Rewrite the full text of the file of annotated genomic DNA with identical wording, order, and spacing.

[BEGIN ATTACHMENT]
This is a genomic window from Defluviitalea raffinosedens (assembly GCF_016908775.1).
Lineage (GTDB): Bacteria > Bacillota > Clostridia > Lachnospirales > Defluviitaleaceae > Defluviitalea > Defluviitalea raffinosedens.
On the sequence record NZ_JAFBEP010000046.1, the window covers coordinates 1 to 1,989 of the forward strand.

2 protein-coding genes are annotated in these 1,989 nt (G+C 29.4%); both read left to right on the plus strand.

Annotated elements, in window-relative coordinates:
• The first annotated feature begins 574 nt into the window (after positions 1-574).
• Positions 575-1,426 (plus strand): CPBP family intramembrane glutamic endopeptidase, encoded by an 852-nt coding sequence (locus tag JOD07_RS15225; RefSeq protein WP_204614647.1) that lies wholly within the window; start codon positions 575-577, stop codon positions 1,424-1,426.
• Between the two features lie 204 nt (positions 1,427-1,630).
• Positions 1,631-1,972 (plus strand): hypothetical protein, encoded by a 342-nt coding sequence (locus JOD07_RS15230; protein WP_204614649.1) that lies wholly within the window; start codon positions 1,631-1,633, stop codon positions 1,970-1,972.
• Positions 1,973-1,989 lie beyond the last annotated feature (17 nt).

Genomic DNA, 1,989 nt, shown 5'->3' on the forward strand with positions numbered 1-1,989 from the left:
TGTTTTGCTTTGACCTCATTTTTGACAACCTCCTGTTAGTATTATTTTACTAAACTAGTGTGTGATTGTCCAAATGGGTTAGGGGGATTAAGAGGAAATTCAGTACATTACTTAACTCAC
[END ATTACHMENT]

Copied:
This is a genomic window from Defluviitalea raffinosedens (assembly GCF_016908775.1).
Lineage (GTDB): Bacteria > Bacillota > Clostridia > Lachnospirales > Defluviitaleaceae > Defluviitalea > Defluviitalea raffinosedens.
On the sequence record NZ_JAFBEP010000046.1, the window covers coordinates 1 to 1,989 of the forward strand.

2 protein-coding genes are annotated in these 1,989 nt (G+C 29.4%); both read left to right on the plus strand.

Annotated elements, in window-relative coordinates:
• The first annotated feature begins 574 nt into the window (after positions 1-574).
• Positions 575-1,426 (plus strand): CPBP family intramembrane glutamic endopeptidase, encoded by an 852-nt coding sequence (locus tag JOD07_RS15225; RefSeq protein WP_204614647.1) that lies wholly within the window; start codon positions 575-577, stop codon positions 1,424-1,426.
• Between the two features lie 204 nt (positions 1,427-1,630).
• Positions 1,631-1,972 (plus strand): hypothetical protein, encoded by a 342-nt coding sequence (locus JOD07_RS15230; protein WP_204614649.1) that lies wholly within the window; start codon positions 1,631-1,633, stop codon positions 1,970-1,972.
• Positions 1,973-1,989 lie beyond the last annotated feature (17 nt).

Genomic DNA, 1,989 nt, shown 5'->3' on the forward strand with positions numbered 1-1,989 from the left:
TGTTTTGCTTTGACCTCATTTTTGACAACCTCCTGTTAGTATTATTTTACTAAACTAGTGTGTGATTGTCCAAATGGGTTAGGGGGATTAAGAGGAAATTCAGTACATTACTTAACTCAC